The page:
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Flight of the War Birds

WWII bombers will be on display, and taking to the air, in county next week.


One day last weekend on one of those high-numbered TV stations no one watches, the GoodLife Channel was showing grainy World War II footage of the sky blackened with B-17s carpet-bombing Germany.

Good life? Certainly not for the Germans in 1945, but 55 years later, it's a wonderful life for fans of vintage aircraft as two of the few remaining serviceable B-17s will come calling next week, one at Camarillo Airport and one in Oxnard.

The Camarillo visitor, "Sentimental Journey," arrives Monday at noon for a four-day layover sponsored by the Confederate Air Force, a nonprofit organization of volunteers dedicated to resurrecting and maintaining the coolest flying machines of all time, those that flew from 1939 to 1945.

On Tuesday, the Massachusetts-based Collings Foundation will bring its own B-17, the "Nine-O-Nine," to Oxnard Airport. It will be accompanied by the only flying B-24, the "All-American."

Just before but mostly during World War II, Boeing built 12,731 of the four-engined giant B-17 bombers known as "The Flying Fortress." The B-17 is about 75 feet long, with a 103-foot wingspan, weighing about 65,000 pounds and having a range of 1,850 miles. The Forts could reach a speed of slightly more than 200 mph and carried a crew of 10, protected by 13 0.50-caliber machine guns.

Fewer than 10 Forts are flying today.

Pat Brown, public information officer of the Camarillo Wing of the Confederate Air Force, understands the allure of these majestic old war birds.

"During the war, so many of these planes were built and so many servicemen were involved with the B-17 that most people know someone who flew them--a brother, an uncle, a father or grandfather," she said. "Most of the pilots we have today are World War II vets, and I think being around these planes keeps them young."

The B-17 Flying Fortresses and the B-24 Liberators were the American workhorses of the U. S. bomber force that, along with the British Royal Air Force, bombed Germany into submission but at a substantial price. The air war over Europe cost the lives of nearly 160,000 Allied airmen, plus an undetermined number of German air personnel as well as 305,000 German civilians.

The B-17 and B-24 crews had an instant war-long rivalry. The B-24 was faster and carried more bombs, but the B-17 could fly higher and withstand more damage. Flying Fortress crews laughed at the Liberator's box-like fuselage, joking that the B-24 was actually the crate the B-17 was shipped in.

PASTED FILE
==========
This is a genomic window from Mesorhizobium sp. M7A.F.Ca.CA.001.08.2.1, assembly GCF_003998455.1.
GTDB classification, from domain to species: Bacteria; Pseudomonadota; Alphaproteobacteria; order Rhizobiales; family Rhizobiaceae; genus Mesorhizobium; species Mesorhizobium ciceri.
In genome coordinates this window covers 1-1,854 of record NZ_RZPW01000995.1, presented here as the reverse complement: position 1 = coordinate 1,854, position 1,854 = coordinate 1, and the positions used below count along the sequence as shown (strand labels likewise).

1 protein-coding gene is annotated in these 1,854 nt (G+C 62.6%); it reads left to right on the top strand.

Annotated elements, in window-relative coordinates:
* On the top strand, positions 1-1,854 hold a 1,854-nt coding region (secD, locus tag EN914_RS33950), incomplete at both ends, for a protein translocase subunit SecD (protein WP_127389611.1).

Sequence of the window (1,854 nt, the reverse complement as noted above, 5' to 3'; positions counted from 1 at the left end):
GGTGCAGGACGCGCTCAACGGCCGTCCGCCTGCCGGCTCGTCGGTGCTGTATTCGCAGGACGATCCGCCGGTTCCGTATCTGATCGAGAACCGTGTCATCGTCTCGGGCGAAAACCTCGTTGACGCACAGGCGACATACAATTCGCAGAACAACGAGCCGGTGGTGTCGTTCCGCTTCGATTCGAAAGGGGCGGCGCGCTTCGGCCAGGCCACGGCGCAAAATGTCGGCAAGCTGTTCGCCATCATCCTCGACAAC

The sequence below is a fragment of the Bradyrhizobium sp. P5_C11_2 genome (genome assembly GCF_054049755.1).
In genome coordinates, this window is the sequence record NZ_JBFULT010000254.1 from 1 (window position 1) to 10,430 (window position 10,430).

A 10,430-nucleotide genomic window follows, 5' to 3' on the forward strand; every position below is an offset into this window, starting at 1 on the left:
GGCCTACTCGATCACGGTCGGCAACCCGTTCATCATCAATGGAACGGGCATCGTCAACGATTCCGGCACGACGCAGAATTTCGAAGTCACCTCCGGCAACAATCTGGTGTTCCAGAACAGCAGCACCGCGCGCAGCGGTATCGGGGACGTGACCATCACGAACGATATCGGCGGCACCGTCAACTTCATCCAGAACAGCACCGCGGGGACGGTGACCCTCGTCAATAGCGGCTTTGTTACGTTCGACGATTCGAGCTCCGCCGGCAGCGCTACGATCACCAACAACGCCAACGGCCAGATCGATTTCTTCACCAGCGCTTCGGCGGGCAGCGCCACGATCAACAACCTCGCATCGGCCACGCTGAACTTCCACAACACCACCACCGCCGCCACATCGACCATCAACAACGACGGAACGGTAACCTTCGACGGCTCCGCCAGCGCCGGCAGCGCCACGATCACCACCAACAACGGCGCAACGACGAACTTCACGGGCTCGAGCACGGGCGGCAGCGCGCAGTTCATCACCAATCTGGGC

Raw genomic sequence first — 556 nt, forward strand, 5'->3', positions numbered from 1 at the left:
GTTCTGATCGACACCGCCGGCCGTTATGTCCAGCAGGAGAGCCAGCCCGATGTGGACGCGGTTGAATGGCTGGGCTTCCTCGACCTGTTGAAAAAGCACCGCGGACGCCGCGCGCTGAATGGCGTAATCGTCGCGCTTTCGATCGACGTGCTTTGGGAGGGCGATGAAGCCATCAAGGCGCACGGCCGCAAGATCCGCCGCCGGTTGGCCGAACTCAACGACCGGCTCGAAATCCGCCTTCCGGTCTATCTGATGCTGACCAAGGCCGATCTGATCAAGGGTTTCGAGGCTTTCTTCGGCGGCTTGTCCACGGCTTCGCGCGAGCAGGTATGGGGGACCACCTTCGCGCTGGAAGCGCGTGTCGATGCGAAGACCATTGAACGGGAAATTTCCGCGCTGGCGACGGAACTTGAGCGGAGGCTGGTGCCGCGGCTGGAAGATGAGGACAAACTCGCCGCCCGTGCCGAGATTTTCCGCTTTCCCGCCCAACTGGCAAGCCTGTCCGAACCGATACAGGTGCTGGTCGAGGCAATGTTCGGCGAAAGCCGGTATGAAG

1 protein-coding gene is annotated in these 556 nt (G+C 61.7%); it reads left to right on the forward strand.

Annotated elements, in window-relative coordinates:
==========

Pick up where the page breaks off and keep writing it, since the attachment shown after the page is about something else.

On July 18, 1941, B-17s saw their first action in Europe when they accompanied the RAF in a daylight raid over Wilhelmshaven. By the next summer, Army Air Corps personnel were swarming into England.

Allied leaders decided that the war could be won only by round-the-clock bombing of the Nazis.

The Brits preferred nighttime bombing, while the Yanks favored daytime runs because the B-17s and B-24s flying in one of Gen. LeMay's "combat box" formations were better equipped to fight off attackers. The Luftwaffe presence, coupled with heavy flak aimed at the ponderous bombers flying in temperatures of 50 below zero, helped to create pure hell at 26,000 feet.

But it'll be a kinder, gentler wild blue yonder next week. It's air show season from now until November, and CAF planes will be on tour all over the country to raise money to keep the aircraft flying. What with fuel and all, it costs a few thousand bucks an hour to keep a B-17 aloft.

The Confederate Air Force's B-17G is in mint condition with a polished aluminum body and classic painting of Betty Grable. The bomber's visit will offer not just a tour (priced at $4) of the plane but an opportunity to take an actual flight in one of the most famous airplanes of all time.

"The flight will take about an hour, with about half an hour of actual air time flying over western Ventura County," Brown said. "During the flight, there will be a shifting around of the passengers--so everyone will get to sit in the front and get the best view."

One of the reasons Sentimental Journey survives is that the G model was one of the last made, and Boeing built a lot of them. The other 12,000-plus B-17 specimens weren't as lucky.

"Most of them were left out in the desert and later scrapped," Brown said. "A lot of them were shot down, and many more of them landed safely but were so full of holes they couldn't be flown again. Today, there may be enough parts to build three or four more B-17s, but it's very expensive."

Camarillo Airport is also home to an aviation museum, a 3,000-square-foot room full of artifacts and displays, including an old-fangled flight simulator.

The museum has a C-46 cargo plane on display, but the exciting work in progress is another famous bomber, a Mitchell B-25 now being assembled and, it's hoped, ready by 2001.

In Oxnard, the Flying Fortress and B-24 will be on display Tuesday through Friday at the Oxnard Aircraft & Jet Center at the east end of the airport.

On the ground, tours will be offered at $7 for adults and $3 for children. Flights will be available Tuesday through Thursday evenings and Friday about noon. The B-24 can take seven passengers and the B-17 eight.


B-17G at Camarillo Airport, 555 Airport Way, Monday-Thursday, 10 a.m.-4 p.m. Tours: $4. Flights: $350. Call: 482-0064.

B-17 and B-24 at Oxnard Airport, 2889 W. 5th St., Tuesday, 3-5:30 p.m.; Wednesday and Thursday, 7 a.m.-5:30 p.m.; Friday, 7 a.m.-noon. Tours: $7 adults, $3 children. Flights: $350. Call 648-1258 or (904) 451-9508 for information.

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